So, on with the story.
A REAL Welcome Party:
It seemed like the event came upon us like a South Carolina Summer Thunderstorm. You could see it on the horizon, but were still surprised by the first bolt of lightening. Of the 57 men that showed up, only 3, I believe, had never completed a GORUCK event. This was a group with experience. We were F3 Strong and GORUCK tough. We had taken and completed GR Challenges before…we were ready…weren’t we? Wait, where’s the flag pole. We hadn’t even gotten started and we didn’t have a flag pole. Not a good omen. Luckily we were there early. We figured it out. We made do. Then a random F3 pax from Charleston, who was just there to watch the launch, showed up with a shovel flag base. Crisis averted.
Then the storm hit. Instructions seemed to fly at us a thousand miles an hour. Disorganization quickly set in. Friction…in-fighting…we had felt this before. Our collective experiences with GORUCK helped us weather the initial storm, but the Welcome Party felt like it would take all day.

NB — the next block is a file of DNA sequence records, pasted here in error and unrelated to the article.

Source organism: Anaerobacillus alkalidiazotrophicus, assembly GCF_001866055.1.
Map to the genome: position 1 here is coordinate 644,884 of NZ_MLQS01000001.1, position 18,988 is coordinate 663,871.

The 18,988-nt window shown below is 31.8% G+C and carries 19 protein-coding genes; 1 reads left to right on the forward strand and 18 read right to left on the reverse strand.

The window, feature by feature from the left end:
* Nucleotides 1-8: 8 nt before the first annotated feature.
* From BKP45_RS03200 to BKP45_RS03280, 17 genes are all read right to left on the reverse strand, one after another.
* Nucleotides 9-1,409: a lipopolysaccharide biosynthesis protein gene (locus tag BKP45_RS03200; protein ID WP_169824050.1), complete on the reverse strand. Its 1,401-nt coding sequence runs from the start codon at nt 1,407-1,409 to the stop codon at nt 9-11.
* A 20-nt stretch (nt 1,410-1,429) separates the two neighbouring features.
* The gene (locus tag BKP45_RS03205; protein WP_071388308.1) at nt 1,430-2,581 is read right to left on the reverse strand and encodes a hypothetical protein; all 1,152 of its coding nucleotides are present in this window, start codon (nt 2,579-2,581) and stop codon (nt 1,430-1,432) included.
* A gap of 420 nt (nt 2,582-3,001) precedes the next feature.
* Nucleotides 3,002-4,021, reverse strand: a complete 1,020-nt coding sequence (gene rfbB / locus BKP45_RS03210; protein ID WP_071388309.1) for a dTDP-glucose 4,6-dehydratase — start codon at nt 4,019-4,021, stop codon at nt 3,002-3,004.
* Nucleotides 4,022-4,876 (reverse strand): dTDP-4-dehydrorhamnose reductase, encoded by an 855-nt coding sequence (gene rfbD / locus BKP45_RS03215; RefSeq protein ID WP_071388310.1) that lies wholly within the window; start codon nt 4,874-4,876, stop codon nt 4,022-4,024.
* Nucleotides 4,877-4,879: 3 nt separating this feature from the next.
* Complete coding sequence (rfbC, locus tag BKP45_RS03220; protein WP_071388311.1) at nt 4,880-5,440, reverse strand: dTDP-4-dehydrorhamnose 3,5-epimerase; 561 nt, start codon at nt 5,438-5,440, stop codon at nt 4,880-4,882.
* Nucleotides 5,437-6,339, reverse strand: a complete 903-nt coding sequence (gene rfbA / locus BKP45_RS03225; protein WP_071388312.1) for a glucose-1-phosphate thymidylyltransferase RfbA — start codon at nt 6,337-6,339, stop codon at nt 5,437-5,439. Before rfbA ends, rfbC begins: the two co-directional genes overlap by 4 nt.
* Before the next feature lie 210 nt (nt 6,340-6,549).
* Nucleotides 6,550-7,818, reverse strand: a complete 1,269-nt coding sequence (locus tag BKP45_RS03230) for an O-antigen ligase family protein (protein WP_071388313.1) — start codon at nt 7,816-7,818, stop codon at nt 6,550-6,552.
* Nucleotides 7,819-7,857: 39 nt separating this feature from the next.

First we couldn’t seem to collectively “dump” our rucks to meet Cadre Jesse’s approval. Not a good start. Once our carefully packed Rucks were in complete disarray on the grass, we were told to hold up our weights above our heads. It seems about 8 of our number forgot to write their names and phone numbers on their weights, so we got to keep our weights over our heads until they were all properly marked. Overall we stood there for about thirty minutes with 25 – 30 pounds suspended over our heads. Doubt was creeping in, at least for YHC. If we can’t even get through the initial inspection without correction, then we’re in for a long 24 hours.
Eventually our weights were brought up to standard. Then it was time for IDs and Quitter’s cash. That we passed more efficiently. Next, pack your stuff back up, you have 2 minutes. We couldn’t do it. Time for our second correction. After a bunch of rotating jump squats, we try again. Still couldn’t meet Cadre Dakota’s standard. Were we ready? Could we do this? More corrections. Mt. Climbers, Flutter Kicks, other PT. Finally we get our rucks re-packed.